Reply To: Question on an early Flaw Drill

July 24, 2017 at 8:34 pm #3174
LSAT Dan
Participant

The argument is flawed because the premises don’t tell you that those are the only qualities of successful financial advisors. By way of analogy, consider:

“Most good surgeons have steady hands and are calm under pressure. Since Bob is calm under pressure and has steady hands, there is a good chance he could be a good surgeon.”

In terms of content, maybe the most obvious problem is that we don’t know if Sean is smart enough to get through medical school. Or good enough at science classes. The premises are to be accepted as true, but the argument is flawed because the premises don’t (in my example or the one you entered) give you enough information to reliably reach the conclusion. There may be other characteristics – necessary characteristics – to being a good financial advisor that Sean lacks. For instance, understanding math and/or economics.

In sufficient/necessary terms, the argument is effectively treating computer skills and people skills as sufficient (I say “effectively” because it’s not quite doing that, because of the word “most,” but in principle, it’s the same). Recognizing this isn’t bringing in new information; it’s just noting that the argument doesn’t have all of the information that would allow it to reach the conclusion given, and that’s acceptable. On an inference question (Which of the following is most strongly supported? for instance), it’s important not to bring in new information; when the flaw being demonstrated is that the passage-writer didn’t consider everything, it’s fine to rely on that as the answer.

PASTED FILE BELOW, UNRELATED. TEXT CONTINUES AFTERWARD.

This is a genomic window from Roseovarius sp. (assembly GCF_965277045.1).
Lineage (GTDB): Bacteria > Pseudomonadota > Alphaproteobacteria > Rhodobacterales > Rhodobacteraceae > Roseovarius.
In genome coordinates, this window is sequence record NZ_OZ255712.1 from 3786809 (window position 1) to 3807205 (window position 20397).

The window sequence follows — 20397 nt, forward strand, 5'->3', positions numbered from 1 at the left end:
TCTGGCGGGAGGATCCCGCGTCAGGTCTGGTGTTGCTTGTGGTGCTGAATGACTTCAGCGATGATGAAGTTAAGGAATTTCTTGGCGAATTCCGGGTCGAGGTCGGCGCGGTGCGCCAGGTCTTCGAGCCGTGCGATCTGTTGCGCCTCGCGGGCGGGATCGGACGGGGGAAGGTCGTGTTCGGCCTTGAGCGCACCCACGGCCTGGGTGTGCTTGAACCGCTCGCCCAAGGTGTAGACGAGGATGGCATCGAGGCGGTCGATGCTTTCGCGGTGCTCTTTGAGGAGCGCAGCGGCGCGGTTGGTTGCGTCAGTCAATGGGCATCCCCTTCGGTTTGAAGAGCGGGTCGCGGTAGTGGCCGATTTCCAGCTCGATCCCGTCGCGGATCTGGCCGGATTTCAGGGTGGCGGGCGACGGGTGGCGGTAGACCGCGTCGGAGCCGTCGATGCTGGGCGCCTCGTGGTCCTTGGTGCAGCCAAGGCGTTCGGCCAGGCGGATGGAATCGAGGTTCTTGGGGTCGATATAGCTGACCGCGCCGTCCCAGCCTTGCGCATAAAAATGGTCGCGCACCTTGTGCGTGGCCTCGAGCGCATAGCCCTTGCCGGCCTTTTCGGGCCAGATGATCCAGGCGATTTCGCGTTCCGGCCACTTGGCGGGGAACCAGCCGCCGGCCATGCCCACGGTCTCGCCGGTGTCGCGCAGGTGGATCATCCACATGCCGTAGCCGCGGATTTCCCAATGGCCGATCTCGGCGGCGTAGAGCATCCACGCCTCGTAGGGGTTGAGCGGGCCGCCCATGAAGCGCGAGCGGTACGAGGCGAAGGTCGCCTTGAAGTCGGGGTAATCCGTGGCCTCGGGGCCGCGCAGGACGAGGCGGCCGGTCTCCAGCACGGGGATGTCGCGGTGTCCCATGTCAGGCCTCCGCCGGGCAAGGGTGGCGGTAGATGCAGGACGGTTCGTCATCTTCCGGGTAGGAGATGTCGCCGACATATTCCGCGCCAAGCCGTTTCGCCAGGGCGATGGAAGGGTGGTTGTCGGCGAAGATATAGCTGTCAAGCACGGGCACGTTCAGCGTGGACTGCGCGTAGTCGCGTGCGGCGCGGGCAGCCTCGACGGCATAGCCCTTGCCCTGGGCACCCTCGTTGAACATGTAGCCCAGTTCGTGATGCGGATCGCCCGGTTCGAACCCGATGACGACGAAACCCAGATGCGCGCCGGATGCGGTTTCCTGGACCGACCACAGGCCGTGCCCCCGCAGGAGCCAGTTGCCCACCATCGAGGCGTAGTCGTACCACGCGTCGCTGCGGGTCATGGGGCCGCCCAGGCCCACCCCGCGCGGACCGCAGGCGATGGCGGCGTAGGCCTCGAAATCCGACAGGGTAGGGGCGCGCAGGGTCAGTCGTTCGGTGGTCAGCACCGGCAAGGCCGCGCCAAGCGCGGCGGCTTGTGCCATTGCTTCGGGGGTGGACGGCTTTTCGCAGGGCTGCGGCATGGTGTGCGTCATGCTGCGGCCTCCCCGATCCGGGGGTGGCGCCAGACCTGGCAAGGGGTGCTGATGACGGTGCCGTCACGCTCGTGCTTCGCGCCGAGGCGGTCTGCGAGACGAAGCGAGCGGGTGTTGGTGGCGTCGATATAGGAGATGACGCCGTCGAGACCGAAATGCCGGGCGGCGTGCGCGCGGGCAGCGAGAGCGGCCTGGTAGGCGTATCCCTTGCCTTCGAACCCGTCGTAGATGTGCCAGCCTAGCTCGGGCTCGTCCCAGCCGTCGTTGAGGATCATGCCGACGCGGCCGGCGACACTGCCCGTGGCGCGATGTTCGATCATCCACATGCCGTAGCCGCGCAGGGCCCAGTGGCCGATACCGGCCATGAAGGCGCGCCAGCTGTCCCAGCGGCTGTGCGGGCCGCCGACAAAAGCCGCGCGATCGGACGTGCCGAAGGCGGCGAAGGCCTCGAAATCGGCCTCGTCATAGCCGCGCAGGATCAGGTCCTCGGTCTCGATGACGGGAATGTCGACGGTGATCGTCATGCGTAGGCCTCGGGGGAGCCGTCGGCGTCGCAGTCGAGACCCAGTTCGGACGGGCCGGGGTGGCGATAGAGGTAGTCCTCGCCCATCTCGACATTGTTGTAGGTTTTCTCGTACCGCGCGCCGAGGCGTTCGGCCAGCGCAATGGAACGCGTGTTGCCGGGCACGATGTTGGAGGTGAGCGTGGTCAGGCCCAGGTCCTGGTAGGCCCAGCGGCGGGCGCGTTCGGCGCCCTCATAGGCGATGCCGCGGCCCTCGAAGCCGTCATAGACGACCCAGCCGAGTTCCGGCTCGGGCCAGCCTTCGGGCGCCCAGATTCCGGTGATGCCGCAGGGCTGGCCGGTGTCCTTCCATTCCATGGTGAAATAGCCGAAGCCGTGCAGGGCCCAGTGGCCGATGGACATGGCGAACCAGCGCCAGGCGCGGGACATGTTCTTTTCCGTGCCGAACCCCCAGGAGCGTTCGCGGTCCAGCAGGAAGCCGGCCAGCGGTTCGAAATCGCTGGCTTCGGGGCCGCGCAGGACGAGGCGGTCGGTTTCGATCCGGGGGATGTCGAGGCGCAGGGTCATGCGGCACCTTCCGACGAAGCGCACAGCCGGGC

Treating a condition as sufficient when it’s not is effectively always a fails to consider flaw. For instance, take the following argument:

In order to become an attorney, one must pass the bar exam. Amy passed the bar exam; therefore, she is an attorney.

In the premises, we’re told that passing the bar is a necessary condition (one MUST pass the bar exam); in the conclusion, though, we treat it as sufficient, but the premises don’t tell us that it’s sufficient (just like the premises in your example don’t tell us that computer skills and people skills are sufficient). The reason that’s a flaw is that there could be other requirements (like passing the background check). If there were no other conditions, then the conclusion would be valid.

Another example: If Fluffy is a cat, then Fluffy is a mammal. True.
If Fluffy is a mammal, then Fluffy is a cat. False.

The second statement incorrectly treats “mammalhood” as a sufficient condition for “cathood,” but we know that’s false. But in terms of content, why is it false? Because there are other mammals. The statement “fails to consider” that Fluffy might be a dog, or a bat. There’s nothing about dogs or bats in the statement, but that’s still why it’s flawed. Just like there might be other things (math skills) keeping Sean from being a good financial advisor. “Math skills” are the dog or bat of your example.

On another question type, we couldn’t choose an answer on the assumption that there ARE other such skills; that would be bringing in outside information; but we can point out that the argument itself fails to consider the possibility. And we know this because the premises don’t get us to the conclusion.